- Stakeholders’ Views on Government Enterprise Architecture: Strategic Goals and New Public Services. Katja Penttinen, Hannakaisa Isomäki
- An Investigation into Critical Determinants of e-Government Implementation in the Context of a Developing Nation. Nahid Rashid, Shams Rahman
- “What We Cannot Speak about We Must Pass over in Silence” – (In)correctly Arguing and Comparing the Costs of IT Investments in Public Sector. Samuli Pekkola, Kimmo Wideroos
- Small-Area Population Projections - A Key Element in Knowledge Based e-Governance. Henning Sten Hansen
- From Policy-Making Statements to First-Order Logic. Adam Wyner, Tom Engers, Kiavash Bahreini
- A Fuzzy Recommender System for eElections. Luis Terán, Andreas Meier
- Web 2.0 Creates a New Government. Roland Traunmüller
- Elements of Comprehensive Assessments of IT Infrastructure Projects in the Austrian Ministry of Finance. Edward W. N. Bernroider, Stefan Koch, Volker Stix
- Updating Official Publications to the Web 3.0: A Quantum Leap in e-Gov Transparency and Citizen Participation Is on Sight. Francisco-Javier García-Marco
- One Inch Wide and One Inch Deep: The Role of Policies in Shaping the Adoption of Open Standards and Software in Government. Kim Normann Andersen, Daniel Veit, Rony Medaglia, Helle Zinner Henriksen
- Facilitating E-Government Services through SDIs, an Application for Water Abstractions Authorizations. Miguel Ángel Latre, Francisco J. Lopez-Pellicer, Javier Nogueras-Iso, Rubén Béjar, Pedro R. Muro-Medrano
- Towards Interoperability: An Architecture for Pan-European eID-Based Authentication Services. Arne Tauber, Bernd Zwattendorfer, Thomas Zefferer, Yasmin Mazhari, Eleftherios Chamakiotis
- SocialSupervisor: A Geographically Enhanced Social Content Site to Supervise Public Works. Luciana Cavalcante Menezes, Hugo Feitosa Figueirêdo, Ricardo Madeira Fernandes, Tiago Eduardo Silva, Cláudio Souza Baptista
- Transforming the Greek e-Government Environment towards the e-Gov 2.0 Era. Prokopios Drogkaris, Stefanos Gritzalis, Costas Lambrinoudakis
- Geographic e-Services Development through Product-Line Engineering and Standardization. Agustina Buccella, Alejandra Cechich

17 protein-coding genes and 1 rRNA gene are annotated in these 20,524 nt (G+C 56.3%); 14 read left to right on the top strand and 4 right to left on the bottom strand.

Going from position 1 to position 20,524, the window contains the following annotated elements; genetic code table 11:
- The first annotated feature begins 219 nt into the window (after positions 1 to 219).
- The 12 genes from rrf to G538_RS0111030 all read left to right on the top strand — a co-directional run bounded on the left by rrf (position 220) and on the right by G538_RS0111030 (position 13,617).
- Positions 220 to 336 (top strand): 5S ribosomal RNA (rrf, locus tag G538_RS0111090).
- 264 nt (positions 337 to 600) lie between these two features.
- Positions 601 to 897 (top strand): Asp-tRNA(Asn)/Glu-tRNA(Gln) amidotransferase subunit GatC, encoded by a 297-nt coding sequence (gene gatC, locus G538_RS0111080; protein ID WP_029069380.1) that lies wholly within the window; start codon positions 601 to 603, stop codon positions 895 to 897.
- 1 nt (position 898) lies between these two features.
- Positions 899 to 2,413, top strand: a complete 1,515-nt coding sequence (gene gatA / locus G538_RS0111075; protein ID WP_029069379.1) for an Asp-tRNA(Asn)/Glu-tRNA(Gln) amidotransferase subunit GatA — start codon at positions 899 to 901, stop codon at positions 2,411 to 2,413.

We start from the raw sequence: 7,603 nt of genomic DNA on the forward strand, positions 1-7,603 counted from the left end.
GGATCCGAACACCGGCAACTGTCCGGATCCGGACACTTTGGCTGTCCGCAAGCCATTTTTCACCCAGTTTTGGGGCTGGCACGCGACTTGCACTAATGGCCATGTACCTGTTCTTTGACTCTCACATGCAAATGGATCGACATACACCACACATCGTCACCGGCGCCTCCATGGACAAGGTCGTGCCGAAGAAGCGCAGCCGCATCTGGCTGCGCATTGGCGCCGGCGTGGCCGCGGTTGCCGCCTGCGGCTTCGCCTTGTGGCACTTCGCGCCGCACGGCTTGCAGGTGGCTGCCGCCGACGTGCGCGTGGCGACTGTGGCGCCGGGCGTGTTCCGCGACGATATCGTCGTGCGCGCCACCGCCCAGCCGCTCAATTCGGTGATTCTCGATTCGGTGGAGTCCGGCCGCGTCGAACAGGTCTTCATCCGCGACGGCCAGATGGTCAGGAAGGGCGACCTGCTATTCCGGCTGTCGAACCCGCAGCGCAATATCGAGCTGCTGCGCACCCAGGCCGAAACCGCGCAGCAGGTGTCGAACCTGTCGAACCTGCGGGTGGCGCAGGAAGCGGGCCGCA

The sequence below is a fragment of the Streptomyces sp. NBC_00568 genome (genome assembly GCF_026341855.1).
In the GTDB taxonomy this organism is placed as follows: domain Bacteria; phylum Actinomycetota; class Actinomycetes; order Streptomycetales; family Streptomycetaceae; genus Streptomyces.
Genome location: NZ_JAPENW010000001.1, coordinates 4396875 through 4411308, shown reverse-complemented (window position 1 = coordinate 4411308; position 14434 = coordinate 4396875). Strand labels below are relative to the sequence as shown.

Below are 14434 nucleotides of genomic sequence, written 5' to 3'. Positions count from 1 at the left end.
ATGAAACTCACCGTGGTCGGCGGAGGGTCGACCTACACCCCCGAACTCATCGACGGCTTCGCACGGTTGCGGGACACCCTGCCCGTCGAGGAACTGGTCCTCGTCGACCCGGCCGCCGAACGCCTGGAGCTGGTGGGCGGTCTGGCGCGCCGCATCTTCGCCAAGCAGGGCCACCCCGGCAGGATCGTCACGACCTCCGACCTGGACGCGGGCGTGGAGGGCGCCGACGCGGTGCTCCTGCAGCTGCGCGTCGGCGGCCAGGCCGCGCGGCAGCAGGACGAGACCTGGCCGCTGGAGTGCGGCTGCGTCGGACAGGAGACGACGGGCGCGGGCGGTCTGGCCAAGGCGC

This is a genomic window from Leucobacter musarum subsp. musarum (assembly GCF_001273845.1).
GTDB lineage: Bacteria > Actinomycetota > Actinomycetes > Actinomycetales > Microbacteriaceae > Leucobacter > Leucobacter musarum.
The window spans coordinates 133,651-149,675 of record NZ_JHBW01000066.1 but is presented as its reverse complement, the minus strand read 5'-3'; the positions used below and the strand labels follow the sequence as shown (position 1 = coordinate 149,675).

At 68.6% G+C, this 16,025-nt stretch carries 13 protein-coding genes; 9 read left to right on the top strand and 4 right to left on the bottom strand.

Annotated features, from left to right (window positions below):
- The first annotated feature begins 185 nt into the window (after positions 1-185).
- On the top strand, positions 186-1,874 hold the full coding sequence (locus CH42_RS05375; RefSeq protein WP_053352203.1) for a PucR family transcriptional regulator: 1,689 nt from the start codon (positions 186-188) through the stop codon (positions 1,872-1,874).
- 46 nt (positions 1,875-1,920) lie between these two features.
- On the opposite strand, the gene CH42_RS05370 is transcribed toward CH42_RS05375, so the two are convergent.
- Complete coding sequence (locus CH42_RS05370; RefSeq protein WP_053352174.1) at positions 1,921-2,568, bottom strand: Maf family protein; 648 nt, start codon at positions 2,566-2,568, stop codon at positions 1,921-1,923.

- Governmeter: Monitoring Government Performance. A Web Based Application Proposal. Artur Afonso Sousa, Pedro Agante, Luís Borges Gouveia
- Policy Incentives for Innovation Diffusion: An Agent-Based Simulation. Enrico Ferro, Brunella Caroleo, Marco Cantamessa, Maurizio Leo
- E-Government Services Using Customer Index Knowledge. Sung Ho Ha, Min Jung Lee
- The Bangladesh National Biometric Database: A Transferable Success?. M. Sirajul Islam, Åke Grönlund
- E-Government and Geographical Information Based Collaboration Patterns. Lise Schrøder, Line Hvingel, Henning Sten Hansen
- Participatory Design of Public Sector Services. Alan Hartman, Anshu N. Jain, Jay Ramanathan, Antonis Ramfos, Willem-Jan Heuvel, Christian Zirpins, Stefan Tai, Yannis Charalabidis, A. Pasic, T. Johannessen, T. Grønsund
- Public Safety Mashups to Support Policy Makers. Sunil Choenni, Erik Leertouwer
- Intellectual Capital Management Using Knowledge Scorecards: The Austrian National Defence Academy Showcase. Johannes Göllner, Klaus Mak, Robert Woitsch
- Deploying a Semantically-Enabled Content Management System in a State University. Maria Befa, Efstratios Kontopoulos, Nick Bassiliades, Christos Berberidis, Ioannis Vlahavas
Saturday, August 21, 2010
Wednesday, August 18, 2010
What is Open Gov Data? The Sunlight Foundation: Ten Principles for Opening Up Government Information
"Non-discrimination" refers to who can access data and how they must do so. Barriers to use of data can include registration or membership requirements. Another barrier is the uses of "walled garden," which is when only some applications are allowed access to data. At its broadest, non-discriminatory access to data means that any person can access the data at any time without having to identify him/herself or provide any justification for doing so.
The imposition of "Terms of Service," attribution requirements, restrictions on dissemination and so on acts as barriers to public use of data. Maximal openness includes clearly labeling public information as a work of the government and available without restrictions on use as part of the public domain.
The capability of finding information over time is referred to as permanence. Information released by the government online should be sticky: It should be available online in archives in perpetuity. Often times, information is updated, changed or removed without any indication that an alteration has been made. Or, it is made available as a stream of data, but not archived anywhere. For best use by the public, information made available online should remain online, with appropriate version-tracking and archiving over time.
Friday, August 13, 2010
Companies as well as academic researchers are using the data. There have been more than 3,200 downloads of the entire massive data set and almost a million downloads of the data sets containing images from brain scans.Alzheimer’s Disease Neuroimaging Initiative (ADNI), the organization looking after the data, has a very complete policy (Alzheimer’s Disease Neuroimaging Initiative (ADNI) Data Sharing and Publication Policy) about their data sharing.